Handy Bear created a clever 3D filament dry box using everyday household items, including a popular IKEA SAMLA box. It’s an innovative IKEA hack for 3D printing enthusiasts who want to enhance their filament storage solution.

    3D printing filaments, particularly ABS and nylon, are hygroscopic, meaning they readily absorb moisture from the air. This moisture absorption can lead to print quality issues and compromise the integrity of the filament. The DIY filament dry box addresses this concern by incorporating desiccants to create a dry environment for filaments, ensuring optimal printing results.

    This tutorial guides you through the process of creating a custom 3D Filament Storage Box using an IKEA SAMLA 22L box and some additional materials.

    DIY 3D filament dry box with IKEA SAMLA box
    Photo Credit: Handy Bear

    Materials and Tools:

    • IKEA SAMLA 22L (6 gallon) box
    • Bowden tubing and fittings
    • Bolts and nuts (m4 size)
    • Humidity sensor
    • 3D printed parts (SAMLA box lid clips, Bowden connectors)
    • PVC tube
    • Silica gel

    3D Printed Parts for Filament Dry Box

    Before starting the assembly, Handy Bear recommends printing the following parts from Thingiverse:

    1. SAMLA Box Lid Clips
    2. Bowden Connectors

    The assembly process involves drilling holes in the SAMLA box and attaching the 3D-printed parts using M4 bolts and nuts.

    PVC Tube and Spool Holder

    Spool holder and nozzle
    Photo Credit: Handy Bear

    Cut the PVC tube to approximately 31 cm (12.2 inches). But if the spool holder is mounted to the original height, cut it to 31.5cm (12.4 inches). Not all spools need Bowden tubes, as you probably won’t need to feed all the spools to the 3D printer simultaneously, so customize them according to your needs.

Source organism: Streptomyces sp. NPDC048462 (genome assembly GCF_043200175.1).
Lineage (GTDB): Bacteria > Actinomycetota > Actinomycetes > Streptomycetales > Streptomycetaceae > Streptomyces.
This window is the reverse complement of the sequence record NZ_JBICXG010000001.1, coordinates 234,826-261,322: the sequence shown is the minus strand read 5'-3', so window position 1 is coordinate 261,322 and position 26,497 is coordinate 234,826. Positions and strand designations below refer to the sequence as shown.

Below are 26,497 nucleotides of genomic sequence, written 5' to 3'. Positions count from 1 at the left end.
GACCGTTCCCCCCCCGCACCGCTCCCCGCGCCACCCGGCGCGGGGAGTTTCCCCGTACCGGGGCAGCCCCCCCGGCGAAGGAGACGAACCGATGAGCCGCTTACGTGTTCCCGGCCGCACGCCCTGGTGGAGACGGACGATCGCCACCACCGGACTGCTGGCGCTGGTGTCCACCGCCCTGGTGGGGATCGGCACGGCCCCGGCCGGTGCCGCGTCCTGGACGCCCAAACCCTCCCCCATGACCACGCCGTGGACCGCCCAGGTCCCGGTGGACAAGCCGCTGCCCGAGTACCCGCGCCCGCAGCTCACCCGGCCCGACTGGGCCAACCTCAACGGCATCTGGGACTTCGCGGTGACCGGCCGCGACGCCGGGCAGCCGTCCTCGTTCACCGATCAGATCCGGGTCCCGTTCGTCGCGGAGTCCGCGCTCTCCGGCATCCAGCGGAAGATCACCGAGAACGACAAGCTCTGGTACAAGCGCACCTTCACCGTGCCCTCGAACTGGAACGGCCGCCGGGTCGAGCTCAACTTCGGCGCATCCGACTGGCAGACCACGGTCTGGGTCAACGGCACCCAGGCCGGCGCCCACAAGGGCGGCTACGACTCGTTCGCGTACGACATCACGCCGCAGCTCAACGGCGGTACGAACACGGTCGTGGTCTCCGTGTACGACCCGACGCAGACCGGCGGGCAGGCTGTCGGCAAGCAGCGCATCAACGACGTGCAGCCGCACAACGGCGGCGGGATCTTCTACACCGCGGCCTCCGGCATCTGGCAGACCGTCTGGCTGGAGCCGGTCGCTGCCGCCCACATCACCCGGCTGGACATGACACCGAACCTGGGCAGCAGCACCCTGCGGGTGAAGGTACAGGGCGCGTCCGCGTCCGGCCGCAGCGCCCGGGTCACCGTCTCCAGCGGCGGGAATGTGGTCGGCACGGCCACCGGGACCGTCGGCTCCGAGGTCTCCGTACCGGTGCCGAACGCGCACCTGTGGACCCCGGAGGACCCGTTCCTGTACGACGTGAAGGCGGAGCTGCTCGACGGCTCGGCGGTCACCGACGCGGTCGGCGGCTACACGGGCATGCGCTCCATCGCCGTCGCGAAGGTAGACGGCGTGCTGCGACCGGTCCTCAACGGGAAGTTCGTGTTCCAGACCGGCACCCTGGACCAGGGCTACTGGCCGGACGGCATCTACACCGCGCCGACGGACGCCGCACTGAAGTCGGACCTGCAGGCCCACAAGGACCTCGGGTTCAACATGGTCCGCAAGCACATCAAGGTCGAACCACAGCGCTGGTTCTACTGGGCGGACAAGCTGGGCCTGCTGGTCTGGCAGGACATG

Silica Gel Placement

    Silica Gel bag holder
    Photo Credit: Handy Bear

    Handy Bear explains, “Silica gel is the same stuff you find in these little bags that usually come with shoes or 3D filament to keep them dry. It absorbs moisture and, when heated, becomes dry again – so you can use the same beads again and again.”

    Silica gel is sold in many forms, some as color-changing loose beads. Opt for silica gel in a closed fabric bag to prevent spills. To make the moisture-purging process easier, mount the silica gel under the lid using a rigid material like aluminum to avoid bending or blocking the turning of the filament spools.

    Adding a Smart Humidity Sensor

    Humidity sensor in DIY 3D filament dry box with IKEA SAMLA box
    Photo Credit: Handy Bear

    Handy Bear used a smart Xiaomi sensor to monitor the humidity level inside the box. This sensor can be connected to a home network through a Xiaomi gateway, enabling notifications when the humidity level in the box becomes too high. You can also use a regular Hygrometer without the fancy network connections. Mount the sensor using 4 M4 12mm bolts and 4 M4 nuts. Press the nuts into the four slots on the bottom piece and screw the bolts in from the top.

    Box Completion and Filament Setup

    DIY 3D filament dry box with IKEA SAMLA box
    Photo Credit: Handy Bear

    Once the box is assembled, it’s time to set up the filaments. If they have absorbed humidity, dry them in an oven at 40°C/ 104°F for PLA or 80°C/ 176°F for ABS. Arrange the filaments on the PVC tube rack, close the box with the 3D printed clips, and your new dry box is ready!

    Maintenance Tips

    Depending on box usage and airtightness, you’ll need to dry out the silica gel in an oven or on a radiator every few months. If you use a box with an air-tight rubber seal, there’s less concern about the silica gel.

    Handy Bear’s DIY 3D Filament Storage Box hack offers a cost-effective solution for filament enthusiasts, ensuring your 3D printing materials stay dry and ready to print. With enough space for multiple spools and easy access through the Bowden connectors, this IKEA SAMLA filament storage box provides a low-cost and practical way for makers to protect their filament investment.

    See the full tutorial on Instructables.

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